With two growing seasons now under our belts, we also now have some feel for how we should alter quantities to be planted next year. We probably overachieved in the turnip/rutabaga department, and maybe also with 85 pounds of potatoes! We’ll see how we feel about them in the spring after countless meals this winter. We will definitely plant more snap peas, collards, and other greens that freeze well next year. Probably more broccoli, but of all the things we grew, broccoli seems to have the most plant for the least harvest.
Vegetables need the sun. When we decided to greatly expand our garden, we faced a dilemma. Our lot is 90 percent undisturbed forest and we love the trees. The solution: garden the open ten percent, even if that ten percent happens to be the front yard. So much to the dismay of one of our neighbors, our street-side front yard is a vegetable garden. We think it’s quite pretty. Maybe all those folks we see slowly drive by our house all summer think so too.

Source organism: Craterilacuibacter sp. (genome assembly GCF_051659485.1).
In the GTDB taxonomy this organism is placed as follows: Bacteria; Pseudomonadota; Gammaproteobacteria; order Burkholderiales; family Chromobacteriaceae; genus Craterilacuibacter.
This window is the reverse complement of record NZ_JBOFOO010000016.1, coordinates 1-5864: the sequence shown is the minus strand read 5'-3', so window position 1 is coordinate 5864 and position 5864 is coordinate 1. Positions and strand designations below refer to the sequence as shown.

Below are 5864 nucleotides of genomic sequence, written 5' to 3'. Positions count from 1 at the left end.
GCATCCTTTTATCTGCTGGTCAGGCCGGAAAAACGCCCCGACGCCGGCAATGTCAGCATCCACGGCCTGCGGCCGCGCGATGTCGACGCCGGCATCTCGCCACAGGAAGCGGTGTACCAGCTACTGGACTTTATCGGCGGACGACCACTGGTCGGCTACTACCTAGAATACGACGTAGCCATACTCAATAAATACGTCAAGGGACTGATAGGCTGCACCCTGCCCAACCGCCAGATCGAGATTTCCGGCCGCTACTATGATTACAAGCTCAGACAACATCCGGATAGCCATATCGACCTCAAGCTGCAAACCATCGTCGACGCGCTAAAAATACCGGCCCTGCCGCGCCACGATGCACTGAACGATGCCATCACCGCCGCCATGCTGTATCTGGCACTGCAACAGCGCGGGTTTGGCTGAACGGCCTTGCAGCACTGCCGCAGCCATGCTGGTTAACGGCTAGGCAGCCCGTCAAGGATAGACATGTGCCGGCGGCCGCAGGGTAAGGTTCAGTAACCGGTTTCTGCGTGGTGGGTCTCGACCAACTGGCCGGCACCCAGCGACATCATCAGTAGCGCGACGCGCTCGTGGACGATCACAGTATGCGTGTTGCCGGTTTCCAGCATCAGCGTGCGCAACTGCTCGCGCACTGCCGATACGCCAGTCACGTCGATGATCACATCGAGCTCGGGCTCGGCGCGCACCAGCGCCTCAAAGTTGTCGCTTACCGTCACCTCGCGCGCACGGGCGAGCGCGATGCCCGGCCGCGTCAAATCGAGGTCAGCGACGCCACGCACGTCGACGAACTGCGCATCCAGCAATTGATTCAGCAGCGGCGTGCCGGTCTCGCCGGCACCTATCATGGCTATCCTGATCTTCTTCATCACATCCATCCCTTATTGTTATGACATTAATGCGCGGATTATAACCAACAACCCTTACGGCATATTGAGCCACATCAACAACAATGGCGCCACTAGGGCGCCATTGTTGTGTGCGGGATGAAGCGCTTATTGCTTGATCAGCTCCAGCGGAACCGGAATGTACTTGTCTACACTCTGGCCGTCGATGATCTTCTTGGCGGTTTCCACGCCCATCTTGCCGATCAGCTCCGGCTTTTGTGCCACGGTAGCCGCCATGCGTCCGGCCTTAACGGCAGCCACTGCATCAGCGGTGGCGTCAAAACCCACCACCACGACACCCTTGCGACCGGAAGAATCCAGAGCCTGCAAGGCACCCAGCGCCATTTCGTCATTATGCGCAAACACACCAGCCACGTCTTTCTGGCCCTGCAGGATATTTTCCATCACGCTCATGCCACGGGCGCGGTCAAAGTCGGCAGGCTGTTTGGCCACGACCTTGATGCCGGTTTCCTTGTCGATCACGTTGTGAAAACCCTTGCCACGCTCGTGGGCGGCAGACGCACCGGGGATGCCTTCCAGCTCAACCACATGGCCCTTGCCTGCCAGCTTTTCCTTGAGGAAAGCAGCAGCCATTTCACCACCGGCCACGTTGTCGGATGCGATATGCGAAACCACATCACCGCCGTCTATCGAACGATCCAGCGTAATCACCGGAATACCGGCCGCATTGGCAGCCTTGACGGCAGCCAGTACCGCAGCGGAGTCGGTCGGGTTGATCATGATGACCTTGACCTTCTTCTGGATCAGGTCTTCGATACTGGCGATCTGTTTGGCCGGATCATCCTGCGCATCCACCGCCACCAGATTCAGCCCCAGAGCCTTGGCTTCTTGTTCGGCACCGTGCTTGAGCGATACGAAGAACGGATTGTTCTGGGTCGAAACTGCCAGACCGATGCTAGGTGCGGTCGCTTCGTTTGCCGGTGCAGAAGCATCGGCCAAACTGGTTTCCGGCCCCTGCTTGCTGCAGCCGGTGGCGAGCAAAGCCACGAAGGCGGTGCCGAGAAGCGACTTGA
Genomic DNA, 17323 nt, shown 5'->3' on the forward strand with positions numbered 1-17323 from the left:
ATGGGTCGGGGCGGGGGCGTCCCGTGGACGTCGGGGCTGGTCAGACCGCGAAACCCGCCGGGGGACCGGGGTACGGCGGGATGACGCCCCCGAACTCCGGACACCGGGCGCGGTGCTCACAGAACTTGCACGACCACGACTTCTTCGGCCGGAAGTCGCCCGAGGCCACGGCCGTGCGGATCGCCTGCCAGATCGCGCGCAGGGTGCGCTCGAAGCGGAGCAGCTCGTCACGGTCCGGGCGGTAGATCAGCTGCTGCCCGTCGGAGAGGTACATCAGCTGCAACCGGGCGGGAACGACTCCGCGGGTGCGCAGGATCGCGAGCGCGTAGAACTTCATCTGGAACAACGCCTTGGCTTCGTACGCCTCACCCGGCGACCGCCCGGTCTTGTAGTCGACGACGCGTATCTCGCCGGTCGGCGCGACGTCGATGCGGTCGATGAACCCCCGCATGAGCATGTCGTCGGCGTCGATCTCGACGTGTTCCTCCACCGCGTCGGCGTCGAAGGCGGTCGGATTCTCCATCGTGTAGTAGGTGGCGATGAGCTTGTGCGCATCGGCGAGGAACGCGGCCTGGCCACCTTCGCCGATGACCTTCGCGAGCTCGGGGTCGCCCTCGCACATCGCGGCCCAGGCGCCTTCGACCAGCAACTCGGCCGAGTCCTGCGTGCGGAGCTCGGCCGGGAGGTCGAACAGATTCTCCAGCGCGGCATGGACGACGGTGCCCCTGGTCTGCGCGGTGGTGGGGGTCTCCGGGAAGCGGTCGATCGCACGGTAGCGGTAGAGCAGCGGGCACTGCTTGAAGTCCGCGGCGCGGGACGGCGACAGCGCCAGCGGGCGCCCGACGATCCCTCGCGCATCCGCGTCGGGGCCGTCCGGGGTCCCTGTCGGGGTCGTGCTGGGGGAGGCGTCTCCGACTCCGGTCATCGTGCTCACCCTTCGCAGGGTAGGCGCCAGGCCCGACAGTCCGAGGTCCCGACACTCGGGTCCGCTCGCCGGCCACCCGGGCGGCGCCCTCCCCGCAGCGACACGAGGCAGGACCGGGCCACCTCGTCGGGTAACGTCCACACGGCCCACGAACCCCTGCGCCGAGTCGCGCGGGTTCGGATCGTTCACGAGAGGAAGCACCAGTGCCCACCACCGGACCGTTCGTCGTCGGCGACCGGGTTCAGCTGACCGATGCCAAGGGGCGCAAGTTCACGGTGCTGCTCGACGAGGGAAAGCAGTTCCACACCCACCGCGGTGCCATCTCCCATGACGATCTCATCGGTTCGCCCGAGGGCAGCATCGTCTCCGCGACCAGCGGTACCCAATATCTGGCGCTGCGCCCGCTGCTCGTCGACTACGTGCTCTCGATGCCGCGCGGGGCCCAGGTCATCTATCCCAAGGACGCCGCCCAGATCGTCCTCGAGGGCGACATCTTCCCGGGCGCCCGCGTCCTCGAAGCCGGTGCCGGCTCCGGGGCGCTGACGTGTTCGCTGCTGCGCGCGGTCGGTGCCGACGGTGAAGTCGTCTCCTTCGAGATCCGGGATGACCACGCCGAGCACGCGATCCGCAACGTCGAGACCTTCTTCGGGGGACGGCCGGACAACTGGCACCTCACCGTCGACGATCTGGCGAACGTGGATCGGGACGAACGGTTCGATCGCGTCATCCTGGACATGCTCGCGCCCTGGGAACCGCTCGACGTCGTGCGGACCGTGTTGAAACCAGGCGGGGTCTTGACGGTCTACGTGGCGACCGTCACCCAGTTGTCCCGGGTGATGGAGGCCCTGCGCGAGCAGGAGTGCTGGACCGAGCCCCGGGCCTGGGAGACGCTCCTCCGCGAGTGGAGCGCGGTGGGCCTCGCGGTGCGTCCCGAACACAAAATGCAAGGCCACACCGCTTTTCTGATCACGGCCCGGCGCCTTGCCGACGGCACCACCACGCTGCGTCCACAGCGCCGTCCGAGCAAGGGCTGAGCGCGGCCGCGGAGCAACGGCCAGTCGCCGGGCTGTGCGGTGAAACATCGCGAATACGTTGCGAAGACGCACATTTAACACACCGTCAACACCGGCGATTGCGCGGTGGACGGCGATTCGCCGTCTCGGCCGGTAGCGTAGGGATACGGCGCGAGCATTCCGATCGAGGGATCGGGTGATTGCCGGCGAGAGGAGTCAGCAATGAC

Our native soil is a challenge. It’s a cold mineral sandy-clay mix. Our goal is to get to no-till gardening, but we’re not there yet. For the past two years we’ve tilled in many cubic yards of local organic compost, composted cow manure, and partly composed leaf mulch just before planting. Each year the soil seems richer and lighter. We plant seeds or starts in hoed up single-row raised beds. It improves soil warming. We leave the soil bare for the first few weeks after planting to maximize solar heat gain. But once the weeds start to appear, we weed well once and then apply a 1” layer of leaf mulch. This mulch is ground up birch leaves that we collect from our neighbors each fall. Some of them think we’re crazy, taking their trash. But this finely ground leaf mulch holds moisture, greatly reduces weeds, and eventually adds both nutrients and organic mater to our mineral soils. Some people swear by plastic for soil warming, moisture retention, and weed control. We can’t do it. We’ll stick with the brown gold.